Military parade celebrating the 66th anniversary of Victory in the Great Patriotic War. Photo: RIA Novosti

New generations are working now to reinforce the bonds of friendship, cooperation and fraternity with the peoples with whom we celebrate this Victory together. I sincerely congratulate veterans from all countries, for Victory Day was and is our common celebration.

Word cloud of the 2011 VD speech.

Word cloud of the 2011 VD speech.

Russia’s armed forces give our country and its people reliable protection. Our officers and soldiers are always at the ready, today too, even as their comrades march across Red Square. Many of those here today have been decorated for courage and bravery.
The country’s authorities will continue to do everything to ensure that our servicemen are well provided for and that the armed forces keep modernising, receiving the latest modern arms and equipment, some of which we will see at the parade today.

2012 – Mutual Suspicion and Ideological Disputes Prevented the West from Recognizing the Threat of Nazism, the Narrative of the Efforts of the Soviet People in Defeating the Axis Powers Begins

At the military parade on Red Square to celebrate the 67th anniversary of Victory in the Great Patriotic War. Photo:

At the military parade on Red Square to celebrate the 67th anniversary of Victory in the Great Patriotic War. Photo:

We must be open in recognising that the Nazis’ aggressive plans did not meet with timely collective resistance and that the divisions between countries and their mutual suspicion and ideological disputes prevented them from being able to stop World War II.

Humanity paid a terrible cost for this, but in the end, the inevitable happened and responsibility and the collective determination to vanquish this evil finally triumphed. Countries rose in common coalition against the Nazi enemy. Today, we pay tribute to the countries that made an enormous contribution to defeating our common ruthless enemy.

Word cloud of the 2012 VD speech.

Word cloud of the 2012 VD speech.

Russia is consistent in its policy of strengthening security in the world. We have a great moral right in taking this principled and firm stand, because it was our country that bore the brunt of the Nazi attack, met it with heroic resistance, traversed immense hardships, determined the war’s outcome, routed the enemy and liberated the world’s peoples. This victory provides a strong foundation for our young generations too, who must know and remember that they are the successors of victors, of true soldiers of freedom.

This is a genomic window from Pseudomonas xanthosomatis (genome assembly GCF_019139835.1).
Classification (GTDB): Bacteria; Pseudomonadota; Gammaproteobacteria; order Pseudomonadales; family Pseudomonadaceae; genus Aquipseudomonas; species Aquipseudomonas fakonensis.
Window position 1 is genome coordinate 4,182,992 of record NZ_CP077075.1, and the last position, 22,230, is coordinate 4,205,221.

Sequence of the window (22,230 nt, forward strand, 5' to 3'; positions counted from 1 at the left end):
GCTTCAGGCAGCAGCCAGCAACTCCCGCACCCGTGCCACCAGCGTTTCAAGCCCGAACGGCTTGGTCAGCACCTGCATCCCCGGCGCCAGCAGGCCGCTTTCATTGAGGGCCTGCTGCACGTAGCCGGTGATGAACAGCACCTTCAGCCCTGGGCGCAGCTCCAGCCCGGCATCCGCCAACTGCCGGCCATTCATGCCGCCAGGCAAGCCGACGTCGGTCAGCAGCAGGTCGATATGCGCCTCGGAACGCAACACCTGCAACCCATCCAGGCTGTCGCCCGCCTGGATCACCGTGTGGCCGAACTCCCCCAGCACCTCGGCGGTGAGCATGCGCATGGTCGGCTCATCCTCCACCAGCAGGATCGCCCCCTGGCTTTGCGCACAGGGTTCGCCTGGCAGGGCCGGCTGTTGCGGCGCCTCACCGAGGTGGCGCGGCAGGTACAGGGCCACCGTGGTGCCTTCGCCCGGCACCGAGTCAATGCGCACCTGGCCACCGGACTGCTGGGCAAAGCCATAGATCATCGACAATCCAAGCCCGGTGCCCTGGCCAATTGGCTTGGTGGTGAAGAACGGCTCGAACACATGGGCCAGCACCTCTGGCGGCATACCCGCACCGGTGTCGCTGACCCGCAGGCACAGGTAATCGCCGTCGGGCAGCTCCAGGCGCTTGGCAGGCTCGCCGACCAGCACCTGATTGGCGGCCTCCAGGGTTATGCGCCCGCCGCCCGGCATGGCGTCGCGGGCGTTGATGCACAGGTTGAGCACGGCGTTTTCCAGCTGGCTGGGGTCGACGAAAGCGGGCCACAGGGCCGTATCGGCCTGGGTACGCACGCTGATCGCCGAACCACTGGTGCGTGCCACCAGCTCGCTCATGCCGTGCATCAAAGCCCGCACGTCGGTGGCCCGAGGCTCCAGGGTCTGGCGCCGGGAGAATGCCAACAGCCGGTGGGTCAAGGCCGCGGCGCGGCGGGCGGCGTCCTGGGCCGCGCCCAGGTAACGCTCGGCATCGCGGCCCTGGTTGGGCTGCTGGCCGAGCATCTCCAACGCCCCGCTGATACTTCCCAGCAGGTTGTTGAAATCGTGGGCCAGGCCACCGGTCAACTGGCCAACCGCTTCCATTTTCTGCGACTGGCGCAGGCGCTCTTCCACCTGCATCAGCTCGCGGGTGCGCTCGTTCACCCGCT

Veterans, you stood shoulder to shoulder throughout this war, united as brothers, enduring hardships, deprivation and torment such as seem more than man can bear. But you did not give in to the enemy and became those who truly made victory with your own hands. You took strength in Russia’s glorious military traditions and in the true values that shone so brightly during those times of great trial, and you prove once more that victory is won not only through strength of arms, but through strength of will, unity and faith.

2013 – The Red Army and the Soviet People Become the Sole Liberators of Europe and Vanquishers of Fascism, a Multinaltional Inclusive Russian Nationalism Is Coined

Military parade celebrating the 68th anniversary of Victory in the Great Patriotic War. Photo:

Military parade celebrating the 68th anniversary of Victory in the Great Patriotic War. Photo:

The might behind this righteous unity is love for Russia, our home, our relatives and our family. These values bring us together today. Our entire nation fought valiantly to defend them.

We will always remember that it was Russia and the Soviet Union that disrupted the inhuman, bloody, arrogant plans of the Nazis and did not allow them to take over the world.

Our soldiers fought for freedom and independence, and in defending their homeland without sparing themselves, they liberated Europe and triumphed in a victory that will remain in history forever.

Word cloud of the 2013 VD speech.

Word cloud of the 2013 VD speech.

The victory in May 1945 is the sound of a great bell that celebrates life without war, a sacred symbol of loyalty to our Motherland which lives in each of us, a symbol of unity of the multinational people of Russia and their boundless devotion to their roots and history.

2014 – World War II Is the Great Patriotic War, Fought by the Red Army and the Soviet People Alone, Safeguarding the Glorius History of Russia Becomes a Mission

Parade of Victory in the Great Patriotic War. Photo: RIA Novosti

Parade of Victory in the Great Patriotic War. Photo: RIA Novosti

The victory was carved out on the frontline and in the rear, in the partisan units and underground. It was brought nearer by the courage of defenders of the beseiged Leningrad and bravery of defenders of Sevastopol, the valor of thousands of soldiers who stood firm defending their positions.

The outcome of the entire World War II was determined in the brutal battles of Moscow and Stalingrad, Kursk and Dnieper.

The Soviet people’s unbending will, fearlessness and firmness saved Europe from slavery.

Word cloud of the 2014 VD speech.

Word cloud of the 2014 VD speech.

We will take care of Russia and its glorious history and we will always put service to the Motherland at the very top — that is how it has always been in our country. And I am sure that is how it will be in the future! Glory to the people – victors!

2015 – The Enlightened Europe Failed in the 1930s, Post-Crimean Detente Is Sought and New Partners Are Honored as Contributing to the Great Patriotic War

President of Egypt Abdel Fattah el-Sisi (left) at the military parade to mark the 70th anniversary of Victory in the 1941–1945 Great Patriotic War. Photo: